Key #4: Control consumption (eat less). Telling Americans to eat less is generally good advice, unless they are anorectic which is not uncommon among health neurotics who follow Shelton's advice. The outstanding error given here is Robbins' statement that animal undernutrition studies are "undoubtedly applicable to humans because it works in every species thus far." The only species studied thus far are rats and mice with comparisons made between caged animals on either restricted or unrestricted diets. Rats and mice are extremely active in the wild wit h voracious appetites. Caging such animals greatly restricts their physical activity. Restricting foods to some while allowing others to overeat results in early death in the overeaters, not exceptional longevity in the restricted animals. Observations of free-living humans supports dietary moderation but not undernutrition. Ascetic people who deny themselves pleasing foods don't live longer, it only seems longer!
Key #5: Effective fruit consumption. Fruit is fine, but following Robbins' advice would be fruitless. He says "fruit is the most perfect food." Not true, no "perfect food" exists. Milk comes closest to being a complete food, but even mother's milk is too low in iron. Robbins unjustifiably condemns milk by quoting anti-milk zealot William Ellis, DO, and misusing information about individual sensitivities such as lactose intolerance.
Key #6: The protein myth. Robbins is right when he says that most Americans eat far more protein than the minimum required, but he is wrong when he says that "nobody has any idea how much protein we need." The amount of protein needed is affected by age, gender, athletic training, pregnancy, wound healing, and other factors, but these are considered and covered by RDAs. Robbins misquotes Dr. Mark Hegstead as saying that humans will adapt to whatever level of protein is available. Kwashiorkor is a protein deficiency disease common in malnourished people who obviously could not adapt. Robbins misrepresents Francis Lappe's (author of Diet For A Small Planet) retraction about the necessity of combining incomplete vegetables to meet protein needs. Her retraction stated that it is not necessary to combine incomplete vegetable proteins at each meal, that suc h combinations are necessary only in the total diet. Robbins is also wrong about meat swarming internally with colon bacteria. His authority was J. Milton Hoffman, ND, PhD, whose degrees were from diploma mills--including the notorious "Donsbach University" (Hoffman wrote a book extolling the now discredited health and longevity of Hunzaland, and selling supplements that supposedly would provide the same for his customers). Robbins extols vegetarianism as essential for good health.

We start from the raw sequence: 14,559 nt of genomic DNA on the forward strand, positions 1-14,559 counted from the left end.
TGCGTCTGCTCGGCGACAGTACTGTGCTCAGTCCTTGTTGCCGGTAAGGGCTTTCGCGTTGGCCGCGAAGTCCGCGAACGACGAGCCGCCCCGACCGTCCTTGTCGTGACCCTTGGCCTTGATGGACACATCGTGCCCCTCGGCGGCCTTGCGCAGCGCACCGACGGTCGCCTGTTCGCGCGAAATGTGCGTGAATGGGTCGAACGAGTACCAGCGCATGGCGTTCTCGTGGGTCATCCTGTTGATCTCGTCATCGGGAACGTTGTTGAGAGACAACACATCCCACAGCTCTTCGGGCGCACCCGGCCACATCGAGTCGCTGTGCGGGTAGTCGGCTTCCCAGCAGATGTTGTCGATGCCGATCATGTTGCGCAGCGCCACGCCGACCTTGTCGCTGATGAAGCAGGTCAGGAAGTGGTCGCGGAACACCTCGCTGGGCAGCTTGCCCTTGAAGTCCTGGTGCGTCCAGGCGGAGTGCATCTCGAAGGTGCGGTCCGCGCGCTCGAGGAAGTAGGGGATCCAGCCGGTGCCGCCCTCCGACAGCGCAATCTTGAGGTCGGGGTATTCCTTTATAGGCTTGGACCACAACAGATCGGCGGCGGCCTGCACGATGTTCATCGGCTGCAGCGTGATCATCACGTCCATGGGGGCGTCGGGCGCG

Although there is nothing wrong with smart vegetarianism (versus stupid), but Robbins' nutrition information will not make a smart vegetarian. Robbins' list of great people who were vegetarians omits Adolph Hitler and Charles Manson. He fails to note that other great people, including Jesus Christ and Mohammed, were not vegetarians. Robbins recommends and provides the phone number for the American Natural Hygiene Society which runs the unaccredited school that teaches Shelton's dangerous ideas . Robbins also advances the unfounded notions about diet and crime promulgated by Alexander Schauss.
Citations: (1) Salt Lake Tribune, 6/24/89. (2) Los Angels Daily Journal Law Reports, 9/21/82. (3) ACSH News & Views, Jan-Feb, 1982. (4) Kenney, "Fit For Life, some notes on the book and its authors," Nutrition Forum, 1986;3:57-9.